Just before the fall semester came to a close, all alcohol-related activities were halted in the University of Idaho’s Greek community.
The university released a statement Dec. 12 stating Greek housing student leadership had self-imposed the suspension.
This decision was made by the governing bodies of UI’s Greek organizations: the Interfraternity Council (IFC), Panhellenic Council and the Multicultural Greek Council (MGC). This suspension affects the 34 Greek houses on the UI campus, consisting of approximately 20 percent of UI students.
Gabby Franco, president of the Multicultural Greek Council, said the IFC first proposed the self-imposed moratorium and the Panhellenic council and Multicultural Greek Council quickly agreed.
Sammy Crofoot, the incoming IFC president, said fraternity members have recognized the issues facing Greek life, making the decision an easy one, according to a Dec. 12 news release.
“We decided to come together as a community to make the changes necessary to ensure the longevity of a healthy and safe experience in Greek life,” Crofoot said in the news release.
Panhellenic President Kendal Stopher also said the Greek life community has felt concerned and needed to address those concerns.
“I believe that the decision that the Panhellenic and IFC and MGC chapter presidents have made is the best option for our members,” Stopher said in the news release.
The suspension, according to the news release, is a reaction to national occurrences in Greek housing, such as hazing, sexual assault and alcohol abuse, and not due to a singular instance at UI.
Franco said the Greek community began to notice an upswing in incidents occurring on other campuses and wanted to take preventative measures at UI.
“We thought it would be best to make a moratorium before any problems or major incidents occurred like ones that were occurring on other campuses,” Franco said.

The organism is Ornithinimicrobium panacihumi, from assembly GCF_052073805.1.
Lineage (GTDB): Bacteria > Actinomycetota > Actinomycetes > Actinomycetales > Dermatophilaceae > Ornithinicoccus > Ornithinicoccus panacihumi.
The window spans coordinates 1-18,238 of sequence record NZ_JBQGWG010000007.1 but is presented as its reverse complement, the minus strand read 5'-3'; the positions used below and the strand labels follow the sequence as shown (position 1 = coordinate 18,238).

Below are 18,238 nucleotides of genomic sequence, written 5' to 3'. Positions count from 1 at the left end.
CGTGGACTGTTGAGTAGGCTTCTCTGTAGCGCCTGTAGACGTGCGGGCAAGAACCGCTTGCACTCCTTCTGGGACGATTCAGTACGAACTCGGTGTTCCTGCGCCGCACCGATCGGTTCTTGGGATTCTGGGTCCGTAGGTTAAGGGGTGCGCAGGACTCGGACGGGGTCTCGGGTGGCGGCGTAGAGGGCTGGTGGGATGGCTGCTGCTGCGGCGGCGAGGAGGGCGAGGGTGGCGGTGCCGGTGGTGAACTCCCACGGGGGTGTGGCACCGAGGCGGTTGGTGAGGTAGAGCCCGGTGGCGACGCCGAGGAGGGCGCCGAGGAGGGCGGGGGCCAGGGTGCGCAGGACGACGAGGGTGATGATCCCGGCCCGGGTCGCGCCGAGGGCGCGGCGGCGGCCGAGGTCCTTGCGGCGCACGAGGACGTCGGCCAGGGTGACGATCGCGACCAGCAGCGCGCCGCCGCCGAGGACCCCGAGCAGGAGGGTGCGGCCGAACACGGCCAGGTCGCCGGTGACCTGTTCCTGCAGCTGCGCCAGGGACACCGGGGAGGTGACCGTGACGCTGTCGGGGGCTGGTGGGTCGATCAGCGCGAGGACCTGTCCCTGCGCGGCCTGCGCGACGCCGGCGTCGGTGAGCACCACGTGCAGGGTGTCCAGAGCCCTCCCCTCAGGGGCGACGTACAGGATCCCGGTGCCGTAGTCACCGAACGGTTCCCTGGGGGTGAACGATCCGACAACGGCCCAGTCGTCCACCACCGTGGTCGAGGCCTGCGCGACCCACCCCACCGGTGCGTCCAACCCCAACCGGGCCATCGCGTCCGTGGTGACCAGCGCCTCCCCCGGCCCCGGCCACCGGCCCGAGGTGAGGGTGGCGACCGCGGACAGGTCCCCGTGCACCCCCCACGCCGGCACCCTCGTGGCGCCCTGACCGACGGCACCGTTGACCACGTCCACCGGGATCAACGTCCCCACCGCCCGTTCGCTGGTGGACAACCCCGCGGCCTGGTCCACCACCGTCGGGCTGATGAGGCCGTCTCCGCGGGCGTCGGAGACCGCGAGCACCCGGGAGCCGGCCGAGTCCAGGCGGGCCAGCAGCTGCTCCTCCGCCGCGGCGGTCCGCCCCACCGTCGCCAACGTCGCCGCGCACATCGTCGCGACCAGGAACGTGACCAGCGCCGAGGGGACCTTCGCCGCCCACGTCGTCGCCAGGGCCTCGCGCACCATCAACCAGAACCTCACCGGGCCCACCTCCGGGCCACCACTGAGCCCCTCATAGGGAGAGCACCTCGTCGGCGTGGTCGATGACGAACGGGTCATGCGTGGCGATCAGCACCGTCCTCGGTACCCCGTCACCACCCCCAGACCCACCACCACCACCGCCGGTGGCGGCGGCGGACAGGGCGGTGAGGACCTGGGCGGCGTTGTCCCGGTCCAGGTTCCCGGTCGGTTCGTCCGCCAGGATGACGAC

Over the past year, four fraternity members died because of alcohol or hazing-related incidents at colleges around the country.
According to the news release, other Greek systems — under campus administration or under a student governing body — have also proposed bans and restrictions on certain social events and activities that often involve alcohol consumption. There are approximately 750,000 undergraduate members of Greek life on more than 800 campuses in North America, according to the New Jersey Institute of Technology.
The University of Iowa, with 53 campus Greek organizations, banned all alcohol consumption and various activities following the death of one of its fraternity members in April 2017. In June, Penn State announced a comprehensive plan to restrict its Greek communities’ events calendar in response to the growing concerns over hazing and alcohol consumption. The University of North Florida also imposed a moratorium on alcohol-related activities, similar to UI in late 2017 as the university’s semester came to a close.
ASUI President McKenzie MacDonald said the moratorium is a step toward improving the health of the Greek community.
“My hope is that this intervention gives members of the community the time to reflect on the values of their individual organizations and to use those values to solve real and prevalent issues on this campus,” MacDonald said.
She appreciates the fact the decision was led by students and she said it is a factor that will make the moratorium most effective.
Safety, above all else, Franco said, is a top priority for the Greek leaders.
“We also believe that our Greek community is a great asset to the community and would not want to lose it or lose the opportunity to continue growing and welcoming new members to our sisterhoods/brotherhoods,” Franco said.
On Jan. 15, Greek leaders, including Greek life faculty and facilitators, met to move forward with discussion on the moratorium. Franco said they began working on necessary changes before deciding the duration of the moratorium, but no date or timeline has been finalized.
Hailey Stewart can be reached at firstname.lastname@example.org